Growing up, I lived in a house where almost all traditional gender roles seemed backward. To us, this was simply normal.

Our family maintained the running joke that my mom would have been the perfect 1950s sitcom dad. She was a razor-sharp, highly introverted engineer and CEO who made up for frequent business trips by always being there to inspire my brother and me when we pursued our own goals. In many ways, she was a textbook INTJ.

My dad, on the other hand, was an ENFP. He lived up to the label by being full of enthusiasm, kindness, and so very many words. As a stay-at-home father, remaining organized was never his strong suit, but he was happy to do the majority of the cooking and cleaning around the house as part of his role as primary caregiver to us kids.

I am now a grown-up female ENTP, and it has become obvious that I inherited a large chunk of my mom’s independence and scientific ambition. On the other hand, my ENFP brother is now a high school athlete with a uniquely charitable nature, a knack for caring for kids, and a shameless soft spot for cats. It’s no secret where he got all this kindness from.

My brother has the more feminine-seeming personality. However, because he so directly mirrors our dad, I never really made the gender connection. By contrast, the older we got, the more inadequate I felt about my own lack of femininity. But even after I began studying personality psychology, I struggled to connect the dots.

I didn’t understand why my personality type’s humor and curiosity was celebrated in Jon Stewart and Bill Nye and the other male ENTPs I idolized, while the same traits were seen as abrasive and insincere coming from me. No amount of being true to myself seemed to break through these barriers. I felt stuck.

Eventually, it clicked. I’m a woman.

People tend to see each other based on some past frame of reference, and few people would have a preconceived idea of what a female Jon Stewart or Bill Nye might look like. After all, the general public isn’t exposed to many female characters in books or movies who are like me, nor are there many female celebrities or leaders representing my personality traits. The idea that some people might view my personality through the lens of gender was a mind-blowing realization, though it made sense the more I considered it.

I realized that people saw my lack of femininity as an inconsistency rather than a personality within itself. This made me feel like my identity was nothing but a watered-down, less valuable theatrical performance of a "better" ENTP. This is why I had spent years fighting my natural tendencies, trying to be softer, less confrontational, and less “nerdy” than I actually am. I had been exhausting myself for years trying to cram a complex portrait of my identity through very rigid gender roles.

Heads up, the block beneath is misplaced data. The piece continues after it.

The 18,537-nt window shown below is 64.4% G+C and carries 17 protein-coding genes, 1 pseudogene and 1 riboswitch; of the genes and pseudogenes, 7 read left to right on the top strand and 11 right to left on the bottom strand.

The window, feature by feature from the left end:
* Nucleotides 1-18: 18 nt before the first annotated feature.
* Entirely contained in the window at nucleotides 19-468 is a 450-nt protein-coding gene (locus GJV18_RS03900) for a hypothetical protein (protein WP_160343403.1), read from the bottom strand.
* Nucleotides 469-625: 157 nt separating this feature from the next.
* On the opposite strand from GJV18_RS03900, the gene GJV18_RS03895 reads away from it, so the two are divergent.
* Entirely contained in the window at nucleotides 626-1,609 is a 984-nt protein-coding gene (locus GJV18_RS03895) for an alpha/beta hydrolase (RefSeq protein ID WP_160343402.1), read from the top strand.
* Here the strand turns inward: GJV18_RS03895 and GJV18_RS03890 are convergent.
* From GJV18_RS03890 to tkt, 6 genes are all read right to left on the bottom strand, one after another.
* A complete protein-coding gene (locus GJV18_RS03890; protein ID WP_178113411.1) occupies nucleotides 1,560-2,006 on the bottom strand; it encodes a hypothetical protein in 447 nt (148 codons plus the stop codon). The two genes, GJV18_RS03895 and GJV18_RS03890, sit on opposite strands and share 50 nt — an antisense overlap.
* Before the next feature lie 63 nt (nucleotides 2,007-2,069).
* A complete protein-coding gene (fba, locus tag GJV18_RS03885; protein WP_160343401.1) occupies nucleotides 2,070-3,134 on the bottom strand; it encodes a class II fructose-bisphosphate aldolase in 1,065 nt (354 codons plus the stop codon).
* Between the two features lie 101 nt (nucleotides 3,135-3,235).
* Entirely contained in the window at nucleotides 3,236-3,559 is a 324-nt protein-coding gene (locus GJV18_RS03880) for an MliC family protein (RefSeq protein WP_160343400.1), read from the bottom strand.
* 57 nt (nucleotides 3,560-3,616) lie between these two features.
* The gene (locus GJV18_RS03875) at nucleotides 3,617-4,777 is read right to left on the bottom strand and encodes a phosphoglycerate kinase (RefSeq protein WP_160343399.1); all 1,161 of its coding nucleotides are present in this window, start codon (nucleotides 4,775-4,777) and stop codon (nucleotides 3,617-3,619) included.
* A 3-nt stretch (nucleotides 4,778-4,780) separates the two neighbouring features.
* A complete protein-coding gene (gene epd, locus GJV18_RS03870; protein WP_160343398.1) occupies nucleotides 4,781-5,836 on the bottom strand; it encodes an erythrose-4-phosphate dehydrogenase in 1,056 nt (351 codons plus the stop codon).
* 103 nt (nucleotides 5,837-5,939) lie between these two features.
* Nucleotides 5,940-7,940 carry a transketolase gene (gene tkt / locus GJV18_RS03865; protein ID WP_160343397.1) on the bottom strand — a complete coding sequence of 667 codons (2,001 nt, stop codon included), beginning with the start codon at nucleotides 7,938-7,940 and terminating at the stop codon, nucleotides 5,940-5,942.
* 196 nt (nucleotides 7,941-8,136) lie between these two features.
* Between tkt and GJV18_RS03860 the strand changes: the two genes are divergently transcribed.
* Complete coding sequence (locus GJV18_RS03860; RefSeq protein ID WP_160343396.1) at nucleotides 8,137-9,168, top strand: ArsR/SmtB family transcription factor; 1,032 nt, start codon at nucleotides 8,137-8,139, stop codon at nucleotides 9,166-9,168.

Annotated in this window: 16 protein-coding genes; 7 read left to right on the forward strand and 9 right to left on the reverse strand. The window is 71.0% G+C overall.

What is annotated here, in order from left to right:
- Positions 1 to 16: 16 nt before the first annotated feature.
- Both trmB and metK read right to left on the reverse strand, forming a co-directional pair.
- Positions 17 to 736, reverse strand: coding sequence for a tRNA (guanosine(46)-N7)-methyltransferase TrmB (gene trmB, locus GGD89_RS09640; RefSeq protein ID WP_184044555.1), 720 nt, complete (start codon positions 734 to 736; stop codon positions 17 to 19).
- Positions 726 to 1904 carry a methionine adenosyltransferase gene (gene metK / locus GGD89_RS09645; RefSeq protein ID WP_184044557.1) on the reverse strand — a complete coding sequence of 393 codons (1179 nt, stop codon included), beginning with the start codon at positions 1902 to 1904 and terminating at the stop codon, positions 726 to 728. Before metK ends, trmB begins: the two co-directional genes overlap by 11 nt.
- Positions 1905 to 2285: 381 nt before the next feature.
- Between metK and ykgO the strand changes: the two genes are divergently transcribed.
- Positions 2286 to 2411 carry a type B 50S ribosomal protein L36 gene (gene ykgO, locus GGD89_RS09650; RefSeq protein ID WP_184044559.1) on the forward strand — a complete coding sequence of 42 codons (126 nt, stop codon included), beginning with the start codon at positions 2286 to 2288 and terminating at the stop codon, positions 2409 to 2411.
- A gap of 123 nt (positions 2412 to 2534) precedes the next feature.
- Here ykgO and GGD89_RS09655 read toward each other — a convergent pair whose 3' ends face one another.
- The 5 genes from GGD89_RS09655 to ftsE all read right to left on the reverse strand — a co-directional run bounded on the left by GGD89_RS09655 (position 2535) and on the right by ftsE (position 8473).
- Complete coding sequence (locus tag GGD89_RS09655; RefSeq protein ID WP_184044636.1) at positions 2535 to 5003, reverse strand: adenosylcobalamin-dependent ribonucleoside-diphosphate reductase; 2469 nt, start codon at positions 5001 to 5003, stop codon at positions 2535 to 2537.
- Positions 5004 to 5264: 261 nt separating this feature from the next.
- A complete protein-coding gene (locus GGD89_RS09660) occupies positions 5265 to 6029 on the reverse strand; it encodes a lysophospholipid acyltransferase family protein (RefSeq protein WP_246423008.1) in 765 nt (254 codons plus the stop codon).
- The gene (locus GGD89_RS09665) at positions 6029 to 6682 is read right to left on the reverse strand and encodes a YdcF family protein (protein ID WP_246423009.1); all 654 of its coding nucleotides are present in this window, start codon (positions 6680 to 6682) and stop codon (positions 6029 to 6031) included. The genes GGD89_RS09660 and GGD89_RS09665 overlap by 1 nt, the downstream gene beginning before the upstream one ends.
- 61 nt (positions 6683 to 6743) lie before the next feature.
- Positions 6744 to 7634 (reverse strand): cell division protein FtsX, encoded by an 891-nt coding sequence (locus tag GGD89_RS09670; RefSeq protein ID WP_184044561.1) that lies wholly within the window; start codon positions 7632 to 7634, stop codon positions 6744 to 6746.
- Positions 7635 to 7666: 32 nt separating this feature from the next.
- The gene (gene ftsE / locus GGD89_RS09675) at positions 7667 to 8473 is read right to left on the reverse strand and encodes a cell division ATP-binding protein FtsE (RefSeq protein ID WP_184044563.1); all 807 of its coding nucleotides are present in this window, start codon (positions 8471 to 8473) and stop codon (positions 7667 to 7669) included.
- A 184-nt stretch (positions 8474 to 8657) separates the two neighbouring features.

Did this realization change anything? Admittedly, not really. The pressures of gender roles were still there whether I recognized them or not, and I knew I was always going to feel obligated to work around them if I wanted to feel understood.

I did, however, feel fantastically peaceful knowing that my feelings of inadequacy were not my fault. Sure, I should and would continue to learn and grow. But at least I could stop feeling like a “bad ENTP” solely for my tomboyish tendencies, since this wouldn’t make much sense.

Seeing how gender affected the way I presented myself has helped me to understand how gender/personality clashes manifests in others as well. I watched as my naturally quiet, sweet, and domestic ISFJ female friend breezed through her teen years with uniquely strong self-esteem, while my similarly gentle INFJ male friend was often insecure about how the same traits made him feel “weak” and “spacey.”

In exploring these conflicts, it struck me that what we saw as desirable personality traits in ourselves meant completely different things depending on our genders, even if we saw the same qualities as positive in each other. The pattern reaffirmed itself repeatedly, giving me more and more confidence that gender clash was the source of my insecurities.

Interestingly, statistics do indicate that personality types who tend towards more stereotypically feminine preferences (i.e. Feeling over Thinking) are more highly represented amongst women. The reverse is also true when it comes to stereotypically masculine preferences and their correlation to types that are statistically more common amongst men. This pattern can be seen spanning all personality types no matter how large their representation in the general population may be.

This lends itself to the idea that gender-based personality stereotypes may just be based on how common it is for both men and women to display “traditional” personality traits. Those who experience the tension of a gender role/personality disconnect are simply exceptions to these patterns.

While the filter of gender can often feel exhausting, simply being aware that the bias exists keeps me confident in myself. I understand that I’m no less a woman for being an ENTP, just as I’m no less an ENTP for being a woman. I do my best to communicate my genuine identity while keeping in mind the subliminal presumptions others may make based on my gender. The goal is no longer self-change, but accurate self-representation.

And if others still can’t take me seriously for who I am? No problem. I take solace in knowing that I remain unchanged by their perception. In the meantime, I get the privilege of knowing others through the same amount of nuance I hope they would show to me.

Jesse Carson
Jesse is a psych student, writer, and full-time ENTP from Cincinnati. She enjoys traveling, late night comedy shows, garage rock revival bands, and any restaurant that serves breakfast food in the middle of the night. Find her on Twitter @yungbillnye